• A [Luxury car produced between 1941 and 1952] is the HUDSON COMMODORE – never heard of the car, but explorer Henry Hudson gave his last name to New York’s Hudson River.
  • [Brew sold at Milwaukee Brewer games] clues MILLER LITE – did I hear that Anheuser-Busch has been sold recently? Anyway, Henry Miller is the author of Tropic of Cancer among other novels.
  • [Easy target] clues CLAY PIGEONHenry Clay was a representative and senator from Kentucky and admired by many (including one Abe Lincoln) as one of the greatest politicians to have ever served in Washington.
  • A [Where to see recurring characters Q and M] are JAMES BOND MOVIESHenry James wrote The Portrait of a Lady and The Wings of the Dove among other novels.
  • [Alternative to rye for a sandwich maker] clues KAISER ROLL – not sure if the Henry Kaiser being referred to is the guitarist or his grandfather, the shipbuilder? Likely the latter, who also lent his name to the Kaiser Permanente HMO.

So as I said above, most of the Henry’s are famous (at least to me). Too bad there isn’t a common phrase that begins with the Roman number VIII, huh? Lots of theme in this one–six entries with two pairs having 10 letters over each other really constrains the fill, giving us a lot of short, not-so-hot, stuff like ABO, NOM, ISM, USM, JKL and SML. Regarding the last of these, SML, I wonder why the clue implies a plural entry, [T-shirt sizes], and I put in SMS first. I did like the misdirection of the clue [CD follower] for ROM when paired with [I followers] for JKL. My FAVE today is the great clue [Target of a head hunter] for LICE.

Tony Orbach and Janie Smulyan’s Wall Street Journal crossword, “Double Play” — pannonica’s write-up

WSJ • 7/26/13 • “Double Play” • Fri • Orbach, Smulyan • solution

Despite the baseball theme, this was a lovely puzzle, so I feel bad that, for a second Friday in a row, I have obligations which preclude me from producing a proper, full-length, and considered write-up. Apologies to Tony and Janie for the short shrift.

Took a while to crack the theme’s conceit. Especially since my first and strongest toehold was 96-across, referencing San Francisco and beginning with ANDREA—— I thought it must be something to do with the San Andreas fault. Also, it took even longer to realize that all the teams in the clues were baseball teams, that no other sports were included.

So, the theme. Since most team names are plurals, the constructors decided to list a pair of examples in place of the titular names. Hence, “double” plays.

  • 26a. [Los Angeles team?] CHERUBIM AND SERAPHIM. Angels.
  • 37a. [New York team?] SHERMAN AND GRANT. Yankees, Yankee Civil War generals, to be precise.
  • 50a. [Kansas City team?] WILLIAM AND KATE. Royals, very much in the news lately.
  • 67a. [Minnesota team?] OLSENS AND WINKLEVOSSES. Actresses and Facebook players.
  • 88a. [Cleveland team?] ANASAZI AND ZUNI. Indians. Snazzy choices, with those Zs.
  • 96a. [San Francisco team] ANDRÉ AND GOLIATH. Giants.
  • 107a. [Milwaukee team?] BROOKLYN AND HEINEKEN. Brewers, neither of which are based in Milwaukee.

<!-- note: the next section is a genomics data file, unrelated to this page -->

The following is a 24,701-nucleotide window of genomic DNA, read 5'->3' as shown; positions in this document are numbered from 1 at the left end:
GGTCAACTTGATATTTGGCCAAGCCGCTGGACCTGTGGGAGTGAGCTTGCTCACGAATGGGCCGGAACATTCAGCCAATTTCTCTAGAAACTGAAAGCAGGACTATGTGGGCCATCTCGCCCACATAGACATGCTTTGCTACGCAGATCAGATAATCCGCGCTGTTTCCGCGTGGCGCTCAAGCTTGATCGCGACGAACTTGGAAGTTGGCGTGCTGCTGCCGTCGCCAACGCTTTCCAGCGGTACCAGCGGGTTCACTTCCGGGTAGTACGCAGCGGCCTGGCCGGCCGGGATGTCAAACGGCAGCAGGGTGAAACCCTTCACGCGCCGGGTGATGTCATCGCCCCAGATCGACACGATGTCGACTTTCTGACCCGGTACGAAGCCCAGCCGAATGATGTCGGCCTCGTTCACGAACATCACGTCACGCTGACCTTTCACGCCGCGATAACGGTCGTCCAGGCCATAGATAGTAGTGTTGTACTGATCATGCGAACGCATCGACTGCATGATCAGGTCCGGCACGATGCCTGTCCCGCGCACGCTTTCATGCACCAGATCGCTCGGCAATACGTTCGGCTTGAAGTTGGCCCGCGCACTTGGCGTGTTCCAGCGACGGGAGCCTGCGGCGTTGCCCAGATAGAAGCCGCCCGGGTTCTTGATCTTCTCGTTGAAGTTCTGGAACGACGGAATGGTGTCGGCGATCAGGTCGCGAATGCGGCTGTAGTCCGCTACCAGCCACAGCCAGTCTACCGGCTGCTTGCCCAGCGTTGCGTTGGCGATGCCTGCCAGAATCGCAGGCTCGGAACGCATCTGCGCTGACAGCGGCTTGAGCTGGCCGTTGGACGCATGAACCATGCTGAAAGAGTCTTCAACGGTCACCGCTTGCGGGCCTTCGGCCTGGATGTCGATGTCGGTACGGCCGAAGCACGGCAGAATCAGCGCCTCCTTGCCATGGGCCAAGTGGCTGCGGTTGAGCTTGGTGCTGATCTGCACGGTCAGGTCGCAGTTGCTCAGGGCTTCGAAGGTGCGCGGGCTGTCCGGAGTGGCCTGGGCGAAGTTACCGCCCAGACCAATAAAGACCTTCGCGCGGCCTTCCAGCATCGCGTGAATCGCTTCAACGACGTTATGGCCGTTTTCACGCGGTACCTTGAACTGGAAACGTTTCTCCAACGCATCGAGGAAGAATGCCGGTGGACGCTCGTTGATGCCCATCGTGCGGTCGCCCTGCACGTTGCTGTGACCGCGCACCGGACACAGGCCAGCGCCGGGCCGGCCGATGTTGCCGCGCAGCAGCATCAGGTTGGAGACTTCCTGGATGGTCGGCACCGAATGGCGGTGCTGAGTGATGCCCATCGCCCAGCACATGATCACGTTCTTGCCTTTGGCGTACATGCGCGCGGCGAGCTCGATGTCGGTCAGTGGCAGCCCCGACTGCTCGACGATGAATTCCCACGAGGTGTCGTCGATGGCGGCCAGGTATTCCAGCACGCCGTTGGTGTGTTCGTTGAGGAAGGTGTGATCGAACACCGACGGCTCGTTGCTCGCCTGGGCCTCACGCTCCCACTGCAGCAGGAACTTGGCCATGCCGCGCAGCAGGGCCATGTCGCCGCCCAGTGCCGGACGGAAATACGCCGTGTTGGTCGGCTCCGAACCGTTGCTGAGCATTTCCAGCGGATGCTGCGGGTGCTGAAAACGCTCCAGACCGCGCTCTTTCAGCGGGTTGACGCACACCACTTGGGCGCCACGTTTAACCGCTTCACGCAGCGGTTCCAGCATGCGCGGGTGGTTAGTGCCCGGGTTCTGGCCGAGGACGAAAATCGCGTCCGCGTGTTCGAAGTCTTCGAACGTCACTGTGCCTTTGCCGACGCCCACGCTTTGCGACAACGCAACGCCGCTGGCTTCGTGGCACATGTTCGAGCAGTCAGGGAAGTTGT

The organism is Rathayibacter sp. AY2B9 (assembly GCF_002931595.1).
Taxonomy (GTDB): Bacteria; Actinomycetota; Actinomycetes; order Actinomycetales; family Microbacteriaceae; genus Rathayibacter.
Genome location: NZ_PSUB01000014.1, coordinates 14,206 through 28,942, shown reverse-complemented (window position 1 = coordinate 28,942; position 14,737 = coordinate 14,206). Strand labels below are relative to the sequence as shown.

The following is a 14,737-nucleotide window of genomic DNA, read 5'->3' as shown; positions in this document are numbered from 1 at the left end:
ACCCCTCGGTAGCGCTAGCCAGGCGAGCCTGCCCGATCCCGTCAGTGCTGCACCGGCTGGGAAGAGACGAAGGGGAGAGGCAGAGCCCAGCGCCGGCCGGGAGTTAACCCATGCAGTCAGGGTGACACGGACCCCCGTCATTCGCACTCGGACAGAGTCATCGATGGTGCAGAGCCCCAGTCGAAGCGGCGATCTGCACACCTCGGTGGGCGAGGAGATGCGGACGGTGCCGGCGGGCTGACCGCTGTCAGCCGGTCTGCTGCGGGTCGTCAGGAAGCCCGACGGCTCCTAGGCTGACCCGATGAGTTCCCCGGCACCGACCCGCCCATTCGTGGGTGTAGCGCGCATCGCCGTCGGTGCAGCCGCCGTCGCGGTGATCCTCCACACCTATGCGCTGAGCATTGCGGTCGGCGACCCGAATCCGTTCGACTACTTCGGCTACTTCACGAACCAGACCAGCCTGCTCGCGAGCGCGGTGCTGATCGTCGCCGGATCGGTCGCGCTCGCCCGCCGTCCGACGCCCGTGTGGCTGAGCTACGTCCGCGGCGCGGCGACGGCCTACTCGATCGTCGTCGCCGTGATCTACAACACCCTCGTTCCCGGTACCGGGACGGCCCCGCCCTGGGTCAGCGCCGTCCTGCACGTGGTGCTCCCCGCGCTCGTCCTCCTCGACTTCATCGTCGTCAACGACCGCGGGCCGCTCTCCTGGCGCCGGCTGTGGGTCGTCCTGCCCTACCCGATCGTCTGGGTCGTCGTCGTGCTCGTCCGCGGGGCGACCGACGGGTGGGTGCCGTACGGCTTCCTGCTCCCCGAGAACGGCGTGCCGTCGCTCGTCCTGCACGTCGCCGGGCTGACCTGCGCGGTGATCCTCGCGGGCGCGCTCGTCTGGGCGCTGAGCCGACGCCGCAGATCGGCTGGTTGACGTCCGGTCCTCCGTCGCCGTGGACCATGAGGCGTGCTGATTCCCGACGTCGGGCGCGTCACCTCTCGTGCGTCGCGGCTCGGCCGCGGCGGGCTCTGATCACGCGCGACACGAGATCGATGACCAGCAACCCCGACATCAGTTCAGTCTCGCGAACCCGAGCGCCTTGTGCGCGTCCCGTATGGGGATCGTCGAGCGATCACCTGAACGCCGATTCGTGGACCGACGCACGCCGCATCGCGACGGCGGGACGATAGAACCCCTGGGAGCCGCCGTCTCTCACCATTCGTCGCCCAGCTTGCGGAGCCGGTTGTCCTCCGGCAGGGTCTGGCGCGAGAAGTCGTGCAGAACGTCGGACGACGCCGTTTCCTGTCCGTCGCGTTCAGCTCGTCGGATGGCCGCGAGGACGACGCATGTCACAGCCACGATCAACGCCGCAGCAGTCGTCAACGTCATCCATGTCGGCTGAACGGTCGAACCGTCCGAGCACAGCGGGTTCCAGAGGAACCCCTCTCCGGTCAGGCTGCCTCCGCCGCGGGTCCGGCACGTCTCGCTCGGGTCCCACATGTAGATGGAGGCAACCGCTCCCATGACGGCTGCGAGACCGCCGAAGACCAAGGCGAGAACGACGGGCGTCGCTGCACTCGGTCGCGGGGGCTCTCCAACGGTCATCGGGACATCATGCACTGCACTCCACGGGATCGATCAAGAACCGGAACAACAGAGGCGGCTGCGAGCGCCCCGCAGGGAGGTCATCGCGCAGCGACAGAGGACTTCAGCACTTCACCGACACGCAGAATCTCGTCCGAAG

Cute stuff. Quickly now, some notes:

  • Nifty musical stuff in the southeast: 123a [Chopin pieces] ÉTUDES followed by 124a [Chopin’s Waltz in __ ] E MINOR is a nice way to make one of those inevitable –M––OR answers palatable. Further, it’s surmounted by 121a [Canon component] MELODY. LATOYA Jackson plays a part too.
  • More music in the mix: Pablo CASALS, Abba’s EUROPOP stylings, VIOLAS, [Carillon component] BELL, Jay and the Americans’ “CARA Mia”, rapper NAS, Yoko ONO, Brian ENO, Crystal GAYLE, conductor Daniel OREN, Laura NYRO.
  • 53d [To-do list marking] TICK seemed a fresh clue.
  • Was expertly misdirected by the clever 47d [Junk movers]: had SCOWS before SAILS.
  • 12d and 14d are both clued with [Illegal psychostimulant] for COCAINE and METH, separated coincidentally yet wryly by Curtis Mayfield’s “Move ON UP“. Another double-duty clue for 84d and 100d, [Shade] for HUE and TINT.
  • 22a [VitaCraves gummy vitamins brand] ONE-A-DAY. “VitaCraves gummy vitamins,” just let that sink in.
  • Interesting longdowns: SPACE DEBRIS, ADAM’S APPLE, ZEPPELIN.
  • Probably should have done without 40d [1990 World Series champs] REDS. 89d [Cardinal cap marking] STL is less egregious.

Above average puzzle.

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26 Responses to Friday, July 26, 2013

  1. RK says:

    Hate clues like that for ESS, and SHORTU. BANKSY/POGS/GESTE was a bit much though I suppose I should know GESTE. Too much trivia as well.

  2. sbmanion says:

    BAN c/k S i/y? Is this something I should know? The K in OSKAR seemed more logical than the C, but the I in STIES seemed more logical than the Y.

    I knew the rest of the puzzle and found it to be fun.

    I wasn’t crazy about the clue for PATENTED. Patents are infringed. You can’t patent an idea only a use. It seems that stolen refers more to an idea than a product or use. A product can almost always be stolen, although it might be unlawful to do so. If we accept the premise that stolen is OK because it is Friday, ask the Chinese and their victims if patented products can be stolen.

    With apologies to Bruce, I had to wait to fill in Wallace Stevens and Loesser, but Lavin and Engel were both gimmes.